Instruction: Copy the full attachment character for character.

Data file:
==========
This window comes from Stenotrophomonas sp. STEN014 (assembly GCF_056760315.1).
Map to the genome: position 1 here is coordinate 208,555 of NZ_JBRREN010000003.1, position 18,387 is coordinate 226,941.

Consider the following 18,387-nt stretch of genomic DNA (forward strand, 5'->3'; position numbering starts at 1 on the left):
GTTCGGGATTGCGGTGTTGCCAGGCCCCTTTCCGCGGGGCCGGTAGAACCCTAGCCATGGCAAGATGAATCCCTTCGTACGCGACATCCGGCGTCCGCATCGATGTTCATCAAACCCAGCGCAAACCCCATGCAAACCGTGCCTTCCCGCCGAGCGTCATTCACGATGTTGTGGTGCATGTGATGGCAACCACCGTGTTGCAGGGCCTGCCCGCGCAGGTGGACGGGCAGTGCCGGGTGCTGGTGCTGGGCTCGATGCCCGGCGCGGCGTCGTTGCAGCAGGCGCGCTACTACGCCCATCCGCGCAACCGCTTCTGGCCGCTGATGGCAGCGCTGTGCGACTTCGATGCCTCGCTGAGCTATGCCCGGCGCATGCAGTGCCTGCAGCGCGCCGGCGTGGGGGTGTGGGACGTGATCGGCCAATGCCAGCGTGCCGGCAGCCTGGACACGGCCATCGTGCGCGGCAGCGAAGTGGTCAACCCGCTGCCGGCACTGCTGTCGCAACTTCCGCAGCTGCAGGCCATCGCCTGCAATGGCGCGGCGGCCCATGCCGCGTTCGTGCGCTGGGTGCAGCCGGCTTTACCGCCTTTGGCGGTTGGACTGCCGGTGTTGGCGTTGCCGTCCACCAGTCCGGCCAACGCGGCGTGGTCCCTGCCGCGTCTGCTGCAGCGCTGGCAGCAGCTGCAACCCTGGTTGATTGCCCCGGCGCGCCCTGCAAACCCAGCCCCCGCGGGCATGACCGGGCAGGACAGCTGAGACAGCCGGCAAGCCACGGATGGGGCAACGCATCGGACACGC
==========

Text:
This window comes from Stenotrophomonas sp. STEN014 (assembly GCF_056760315.1).
Map to the genome: position 1 here is coordinate 208,555 of NZ_JBRREN010000003.1, position 18,387 is coordinate 226,941.

Consider the following 18,387-nt stretch of genomic DNA (forward strand, 5'->3'; position numbering starts at 1 on the left):
GTTCGGGATTGCGGTGTTGCCAGGCCCCTTTCCGCGGGGCCGGTAGAACCCTAGCCATGGCAAGATGAATCCCTTCGTACGCGACATCCGGCGTCCGCATCGATGTTCATCAAACCCAGCGCAAACCCCATGCAAACCGTGCCTTCCCGCCGAGCGTCATTCACGATGTTGTGGTGCATGTGATGGCAACCACCGTGTTGCAGGGCCTGCCCGCGCAGGTGGACGGGCAGTGCCGGGTGCTGGTGCTGGGCTCGATGCCCGGCGCGGCGTCGTTGCAGCAGGCGCGCTACTACGCCCATCCGCGCAACCGCTTCTGGCCGCTGATGGCAGCGCTGTGCGACTTCGATGCCTCGCTGAGCTATGCCCGGCGCATGCAGTGCCTGCAGCGCGCCGGCGTGGGGGTGTGGGACGTGATCGGCCAATGCCAGCGTGCCGGCAGCCTGGACACGGCCATCGTGCGCGGCAGCGAAGTGGTCAACCCGCTGCCGGCACTGCTGTCGCAACTTCCGCAGCTGCAGGCCATCGCCTGCAATGGCGCGGCGGCCCATGCCGCGTTCGTGCGCTGGGTGCAGCCGGCTTTACCGCCTTTGGCGGTTGGACTGCCGGTGTTGGCGTTGCCGTCCACCAGTCCGGCCAACGCGGCGTGGTCCCTGCCGCGTCTGCTGCAGCGCTGGCAGCAGCTGCAACCCTGGTTGATTGCCCCGGCGCGCCCTGCAAACCCAGCCCCCGCGGGCATGACCGGGCAGGACAGCTGAGACAGCCGGCAAGCCACGGATGGGGCAACGCATCGGACACGC